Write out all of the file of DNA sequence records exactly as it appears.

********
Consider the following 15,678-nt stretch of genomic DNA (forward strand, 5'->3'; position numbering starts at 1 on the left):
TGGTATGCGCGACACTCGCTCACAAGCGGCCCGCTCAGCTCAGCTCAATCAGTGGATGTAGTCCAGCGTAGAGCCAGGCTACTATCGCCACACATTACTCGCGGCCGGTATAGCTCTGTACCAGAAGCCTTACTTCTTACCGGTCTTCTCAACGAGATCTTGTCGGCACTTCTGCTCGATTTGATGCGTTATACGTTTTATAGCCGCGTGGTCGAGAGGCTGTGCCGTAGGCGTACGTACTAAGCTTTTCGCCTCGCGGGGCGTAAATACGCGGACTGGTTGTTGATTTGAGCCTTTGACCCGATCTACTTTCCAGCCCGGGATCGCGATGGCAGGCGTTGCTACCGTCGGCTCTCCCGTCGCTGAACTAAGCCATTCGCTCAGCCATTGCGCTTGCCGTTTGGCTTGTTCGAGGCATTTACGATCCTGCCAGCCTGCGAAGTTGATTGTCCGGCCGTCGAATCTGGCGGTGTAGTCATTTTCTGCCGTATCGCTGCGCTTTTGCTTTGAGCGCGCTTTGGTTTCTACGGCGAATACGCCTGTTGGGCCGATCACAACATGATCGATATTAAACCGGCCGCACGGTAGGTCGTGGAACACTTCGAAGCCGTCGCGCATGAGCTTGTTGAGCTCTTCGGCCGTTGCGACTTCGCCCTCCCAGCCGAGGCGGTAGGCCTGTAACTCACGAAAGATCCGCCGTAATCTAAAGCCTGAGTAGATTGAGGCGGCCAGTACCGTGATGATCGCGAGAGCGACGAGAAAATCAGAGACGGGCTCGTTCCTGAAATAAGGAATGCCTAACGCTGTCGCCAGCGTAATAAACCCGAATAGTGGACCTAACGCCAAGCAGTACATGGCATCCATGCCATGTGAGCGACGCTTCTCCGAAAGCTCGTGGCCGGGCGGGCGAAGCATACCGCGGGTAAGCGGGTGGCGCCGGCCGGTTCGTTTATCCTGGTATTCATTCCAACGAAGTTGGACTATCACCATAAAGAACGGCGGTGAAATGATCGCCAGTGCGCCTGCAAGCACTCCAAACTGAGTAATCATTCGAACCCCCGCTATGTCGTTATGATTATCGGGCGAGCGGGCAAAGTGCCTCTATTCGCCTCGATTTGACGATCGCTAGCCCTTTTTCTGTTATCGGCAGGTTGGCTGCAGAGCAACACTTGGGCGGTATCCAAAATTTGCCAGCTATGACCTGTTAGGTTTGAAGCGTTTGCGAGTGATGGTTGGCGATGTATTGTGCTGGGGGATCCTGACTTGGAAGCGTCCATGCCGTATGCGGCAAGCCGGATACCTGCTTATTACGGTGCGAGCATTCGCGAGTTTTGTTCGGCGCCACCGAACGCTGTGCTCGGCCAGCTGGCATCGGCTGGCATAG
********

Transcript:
Consider the following 15,678-nt stretch of genomic DNA (forward strand, 5'->3'; position numbering starts at 1 on the left):
TGGTATGCGCGACACTCGCTCACAAGCGGCCCGCTCAGCTCAGCTCAATCAGTGGATGTAGTCCAGCGTAGAGCCAGGCTACTATCGCCACACATTACTCGCGGCCGGTATAGCTCTGTACCAGAAGCCTTACTTCTTACCGGTCTTCTCAACGAGATCTTGTCGGCACTTCTGCTCGATTTGATGCGTTATACGTTTTATAGCCGCGTGGTCGAGAGGCTGTGCCGTAGGCGTACGTACTAAGCTTTTCGCCTCGCGGGGCGTAAATACGCGGACTGGTTGTTGATTTGAGCCTTTGACCCGATCTACTTTCCAGCCCGGGATCGCGATGGCAGGCGTTGCTACCGTCGGCTCTCCCGTCGCTGAACTAAGCCATTCGCTCAGCCATTGCGCTTGCCGTTTGGCTTGTTCGAGGCATTTACGATCCTGCCAGCCTGCGAAGTTGATTGTCCGGCCGTCGAATCTGGCGGTGTAGTCATTTTCTGCCGTATCGCTGCGCTTTTGCTTTGAGCGCGCTTTGGTTTCTACGGCGAATACGCCTGTTGGGCCGATCACAACATGATCGATATTAAACCGGCCGCACGGTAGGTCGTGGAACACTTCGAAGCCGTCGCGCATGAGCTTGTTGAGCTCTTCGGCCGTTGCGACTTCGCCCTCCCAGCCGAGGCGGTAGGCCTGTAACTCACGAAAGATCCGCCGTAATCTAAAGCCTGAGTAGATTGAGGCGGCCAGTACCGTGATGATCGCGAGAGCGACGAGAAAATCAGAGACGGGCTCGTTCCTGAAATAAGGAATGCCTAACGCTGTCGCCAGCGTAATAAACCCGAATAGTGGACCTAACGCCAAGCAGTACATGGCATCCATGCCATGTGAGCGACGCTTCTCCGAAAGCTCGTGGCCGGGCGGGCGAAGCATACCGCGGGTAAGCGGGTGGCGCCGGCCGGTTCGTTTATCCTGGTATTCATTCCAACGAAGTTGGACTATCACCATAAAGAACGGCGGTGAAATGATCGCCAGTGCGCCTGCAAGCACTCCAAACTGAGTAATCATTCGAACCCCCGCTATGTCGTTATGATTATCGGGCGAGCGGGCAAAGTGCCTCTATTCGCCTCGATTTGACGATCGCTAGCCCTTTTTCTGTTATCGGCAGGTTGGCTGCAGAGCAACACTTGGGCGGTATCCAAAATTTGCCAGCTATGACCTGTTAGGTTTGAAGCGTTTGCGAGTGATGGTTGGCGATGTATTGTGCTGGGGGATCCTGACTTGGAAGCGTCCATGCCGTATGCGGCAAGCCGGATACCTGCTTATTACGGTGCGAGCATTCGCGAGTTTTGTTCGGCGCCACCGAACGCTGTGCTCGGCCAGCTGGCATCGGCTGGCATAG